Like a living caduceus they wind and unwind about each other in undulant, graceful, perpetual motion, moving slowly across a dome of sandstone. ... A shameless voyeur, I stare at the lovers, and then to get a closer view run outside and around the trailer to the back. There I get down on hands and knees and creep toward the dancing snakes, not wanting to frighten or disturb them. I crawl to within six feet of them and stop, flat on my belly, watching from the snake’s-eye level...

In our next class, we follow the river trail and arrange our Crazy Creeks in a makeshift Harkness table within a hemlock grove where I listen to the students speak with awe about yesterday’s hour in the woods. They name the details they encountered, and their sense of wonder is palpable. At first, they differentiate these moments from their experiences in science class (measure! record! quantify!), but slowly they circle back to the proximity between these epistemologies, how they are linked, maybe even wedded. Toby invokes Annie Dillard and her practice of lowering her threshold for what inspires wonder, thereby increasing the frequency of one’s possible encounters with wonder. 

Hannah says, “It all makes me think about what unites us,” and Grace follows, “I hadn’t felt that peaceful in years.” As we let these words linger, we listen to the breeze soughing through the canopy. 

Do you understand now what I mean when I speak of grief and loss? How can I re-create all this from afar, from behind the screen’s digital eye? How can any of us replicate the magic that happens when we gather around the table, indoors or out? I’ve tried to design opportunities for my students to connect to the natural world wherever they might be, in their own places, even if that means necessarily observing that world from behind a pane of glass. 

The truth is this spring will be different. If there’s one thing I’ve learned, though, from almost two decades of leading students outside, it’s that the natural world works itself on them no matter the constraints. I think of Wordsworth’s “The Tables Turned”: 

Come forth into the light of things, Let Nature be your teacher. 

Get out of the way and let it happen has long been my teaching mantra, and right now, it’s what gives me hope. That maybe, in the midst of loss, this strange time might also contain possibilities we don’t yet see. That remote learning — maybe the pandemic itself — could be a doorway to deeper compassion for people and places unimaginable to us now.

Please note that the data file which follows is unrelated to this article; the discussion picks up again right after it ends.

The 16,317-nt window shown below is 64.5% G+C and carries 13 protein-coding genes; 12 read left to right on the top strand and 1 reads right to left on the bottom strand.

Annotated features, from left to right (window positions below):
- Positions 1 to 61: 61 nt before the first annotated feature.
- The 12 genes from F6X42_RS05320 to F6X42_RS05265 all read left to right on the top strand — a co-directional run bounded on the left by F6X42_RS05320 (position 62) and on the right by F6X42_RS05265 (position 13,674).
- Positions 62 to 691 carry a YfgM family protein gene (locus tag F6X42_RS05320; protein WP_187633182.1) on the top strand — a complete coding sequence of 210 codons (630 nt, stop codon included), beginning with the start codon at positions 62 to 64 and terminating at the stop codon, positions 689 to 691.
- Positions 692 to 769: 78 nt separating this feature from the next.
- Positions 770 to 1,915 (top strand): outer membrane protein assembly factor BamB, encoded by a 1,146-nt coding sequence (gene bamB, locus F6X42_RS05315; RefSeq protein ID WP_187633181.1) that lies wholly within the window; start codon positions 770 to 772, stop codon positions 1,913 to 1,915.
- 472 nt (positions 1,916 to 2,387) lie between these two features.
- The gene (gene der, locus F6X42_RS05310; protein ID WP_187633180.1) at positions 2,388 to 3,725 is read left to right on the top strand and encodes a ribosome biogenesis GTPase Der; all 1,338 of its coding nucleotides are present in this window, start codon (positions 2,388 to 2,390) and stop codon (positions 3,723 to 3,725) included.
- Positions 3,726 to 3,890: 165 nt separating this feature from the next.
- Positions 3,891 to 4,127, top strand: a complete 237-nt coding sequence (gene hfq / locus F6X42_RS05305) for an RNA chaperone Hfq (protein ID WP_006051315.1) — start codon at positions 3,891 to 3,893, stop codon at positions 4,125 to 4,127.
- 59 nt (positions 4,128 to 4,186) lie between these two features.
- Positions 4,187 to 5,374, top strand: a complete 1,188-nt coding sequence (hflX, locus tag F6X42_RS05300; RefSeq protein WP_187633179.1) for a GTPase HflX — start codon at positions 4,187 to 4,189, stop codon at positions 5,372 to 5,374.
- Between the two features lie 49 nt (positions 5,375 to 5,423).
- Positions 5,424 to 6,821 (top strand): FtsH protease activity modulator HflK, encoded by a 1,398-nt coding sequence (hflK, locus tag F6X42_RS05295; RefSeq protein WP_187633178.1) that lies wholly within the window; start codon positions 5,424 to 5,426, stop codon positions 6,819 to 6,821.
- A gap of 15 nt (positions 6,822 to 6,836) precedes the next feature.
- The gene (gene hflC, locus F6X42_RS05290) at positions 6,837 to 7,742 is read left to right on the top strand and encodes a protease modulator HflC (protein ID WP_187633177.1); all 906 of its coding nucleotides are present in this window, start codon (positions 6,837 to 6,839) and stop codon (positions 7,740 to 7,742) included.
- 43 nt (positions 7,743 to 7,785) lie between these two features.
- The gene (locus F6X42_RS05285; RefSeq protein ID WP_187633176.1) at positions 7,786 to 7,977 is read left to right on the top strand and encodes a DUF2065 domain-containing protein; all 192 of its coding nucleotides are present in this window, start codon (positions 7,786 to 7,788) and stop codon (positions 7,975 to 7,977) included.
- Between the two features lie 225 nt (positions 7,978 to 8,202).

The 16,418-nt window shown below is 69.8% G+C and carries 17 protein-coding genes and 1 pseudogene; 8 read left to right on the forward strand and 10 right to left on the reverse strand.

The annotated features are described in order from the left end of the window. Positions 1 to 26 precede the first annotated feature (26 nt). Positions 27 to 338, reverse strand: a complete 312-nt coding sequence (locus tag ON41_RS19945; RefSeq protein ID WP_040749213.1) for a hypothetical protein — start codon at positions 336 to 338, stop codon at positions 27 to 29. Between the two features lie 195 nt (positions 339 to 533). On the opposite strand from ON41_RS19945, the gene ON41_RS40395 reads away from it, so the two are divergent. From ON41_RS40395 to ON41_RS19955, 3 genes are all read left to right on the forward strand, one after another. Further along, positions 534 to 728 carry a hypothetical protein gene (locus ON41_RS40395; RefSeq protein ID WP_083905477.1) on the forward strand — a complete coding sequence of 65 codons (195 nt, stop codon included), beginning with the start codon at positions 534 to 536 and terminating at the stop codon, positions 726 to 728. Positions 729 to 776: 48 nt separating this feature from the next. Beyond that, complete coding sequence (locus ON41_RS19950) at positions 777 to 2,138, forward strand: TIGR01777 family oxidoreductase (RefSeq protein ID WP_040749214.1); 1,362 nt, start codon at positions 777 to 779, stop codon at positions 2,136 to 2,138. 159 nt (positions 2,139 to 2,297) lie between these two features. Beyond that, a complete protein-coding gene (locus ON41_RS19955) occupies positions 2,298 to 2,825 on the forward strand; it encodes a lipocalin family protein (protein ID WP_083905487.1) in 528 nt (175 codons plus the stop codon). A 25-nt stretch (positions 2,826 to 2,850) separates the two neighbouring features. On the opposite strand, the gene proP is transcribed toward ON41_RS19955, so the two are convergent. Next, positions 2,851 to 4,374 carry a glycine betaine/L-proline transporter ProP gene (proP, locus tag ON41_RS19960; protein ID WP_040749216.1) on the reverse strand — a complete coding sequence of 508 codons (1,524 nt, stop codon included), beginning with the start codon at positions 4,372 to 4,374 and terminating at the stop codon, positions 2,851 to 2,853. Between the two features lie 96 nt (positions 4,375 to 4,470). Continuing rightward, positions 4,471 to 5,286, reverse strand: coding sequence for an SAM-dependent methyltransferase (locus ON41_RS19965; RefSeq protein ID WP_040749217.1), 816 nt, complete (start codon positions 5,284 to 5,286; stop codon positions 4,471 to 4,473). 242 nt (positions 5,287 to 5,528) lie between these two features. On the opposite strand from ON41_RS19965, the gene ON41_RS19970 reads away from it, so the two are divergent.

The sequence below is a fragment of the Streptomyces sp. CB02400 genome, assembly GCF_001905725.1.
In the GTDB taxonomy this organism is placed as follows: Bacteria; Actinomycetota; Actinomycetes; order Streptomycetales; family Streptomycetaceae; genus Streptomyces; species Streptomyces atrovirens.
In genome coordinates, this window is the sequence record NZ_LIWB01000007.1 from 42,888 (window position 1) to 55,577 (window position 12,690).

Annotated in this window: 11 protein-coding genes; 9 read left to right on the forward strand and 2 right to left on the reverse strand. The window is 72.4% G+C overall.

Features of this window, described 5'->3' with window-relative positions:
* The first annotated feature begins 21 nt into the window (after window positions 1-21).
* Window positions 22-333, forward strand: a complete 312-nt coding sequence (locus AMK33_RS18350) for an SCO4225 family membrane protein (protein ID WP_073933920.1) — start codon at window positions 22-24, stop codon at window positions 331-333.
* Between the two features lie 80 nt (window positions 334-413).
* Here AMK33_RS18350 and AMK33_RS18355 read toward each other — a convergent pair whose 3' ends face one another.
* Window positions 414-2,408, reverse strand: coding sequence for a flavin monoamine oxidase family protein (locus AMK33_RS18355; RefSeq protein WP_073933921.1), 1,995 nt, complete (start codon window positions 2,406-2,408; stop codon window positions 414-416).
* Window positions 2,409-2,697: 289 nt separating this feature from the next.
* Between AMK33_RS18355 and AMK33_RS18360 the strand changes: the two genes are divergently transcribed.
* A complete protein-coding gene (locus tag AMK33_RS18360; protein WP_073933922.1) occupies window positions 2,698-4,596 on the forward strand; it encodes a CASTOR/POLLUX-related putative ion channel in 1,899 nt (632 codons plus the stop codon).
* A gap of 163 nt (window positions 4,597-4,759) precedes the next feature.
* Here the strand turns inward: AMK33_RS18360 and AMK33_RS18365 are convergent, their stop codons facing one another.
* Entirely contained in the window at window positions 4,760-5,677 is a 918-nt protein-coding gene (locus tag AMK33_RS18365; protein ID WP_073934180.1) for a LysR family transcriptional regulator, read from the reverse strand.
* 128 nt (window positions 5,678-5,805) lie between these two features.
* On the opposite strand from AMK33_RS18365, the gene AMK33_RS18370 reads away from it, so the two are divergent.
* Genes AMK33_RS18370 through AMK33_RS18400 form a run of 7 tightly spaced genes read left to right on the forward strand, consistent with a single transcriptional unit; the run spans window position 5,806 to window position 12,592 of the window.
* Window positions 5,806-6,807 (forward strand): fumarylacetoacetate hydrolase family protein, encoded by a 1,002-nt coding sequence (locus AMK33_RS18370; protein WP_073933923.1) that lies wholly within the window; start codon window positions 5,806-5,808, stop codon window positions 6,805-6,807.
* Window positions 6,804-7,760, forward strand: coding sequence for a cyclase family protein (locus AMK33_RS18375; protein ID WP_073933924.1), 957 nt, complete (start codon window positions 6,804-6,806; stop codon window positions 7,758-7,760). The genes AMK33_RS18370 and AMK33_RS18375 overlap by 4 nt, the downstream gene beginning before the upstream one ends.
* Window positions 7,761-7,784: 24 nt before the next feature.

On our yearly visit to Apple Annie we wander the orchard, the May bloom a lovely cloud of pink about us, and listen to Laurie Loosigian speak with love about the challenges and rewards of working an orchard. Laurie and her husband, Wayne, took over the orchard from Charlie and Joanie Pratt after apprenticing with them for five seasons. The bloom arrives earlier each year, Laurie says, and the battle against pests is a losing fight. Such is the plight of an orchardist in the Anthropocene. As if to prove her point, she squeezes a green pug between her fingernails, that destructive little bud-eater. “Take that!” But the students caress the joint where Wayne and Laurie’s daughter Emma, who took Literature and the Land from Peter Greer and who will take over Apple Annie’s from her parents, grafted new fruit onto an old limb, binding the joints and rubbing them with salve. Joanie joins us, too, and before we head into the barn to devour the treats Laurie, Wayne and Emma have baked for us, we gather around Charlie’s rock and read aloud his poem “Into Place.” Our voices waver at first, then steady, joining the chorus of love that has come before, and that continues now. 

“Into Place,” by Charlie Pratt 

It’s not so much a departure as an
   arrival, 
Or rather, a having arrived — as 
   when, out driving, 
You pass an orchard on a southward
   hill, 
Old apple trees aslant in heaps of 
   prunings. 
For sale. What do you know of
   apples? Still, 
One morning you wake up under a 
   different ceiling. 

And feeling that you’ve not chosen 
   but been chosen, 
Are something less than owner, 
   more than guest. 
You fertilize and mow, attend the 
   slow 
Growth of apples readying for 
   harvest, 
And settle into place like leaves or 
   snow, 
Unfold like a letter delivered as 
   addressed.

Editor’s Note: Jason BreMiller is an English instructor and the Academy’s sustainability education coordinator. He is also director of the Exeter Environmental Literature Institute.

This article first appeared in the spring 2020 issue of The Exeter Bulletin.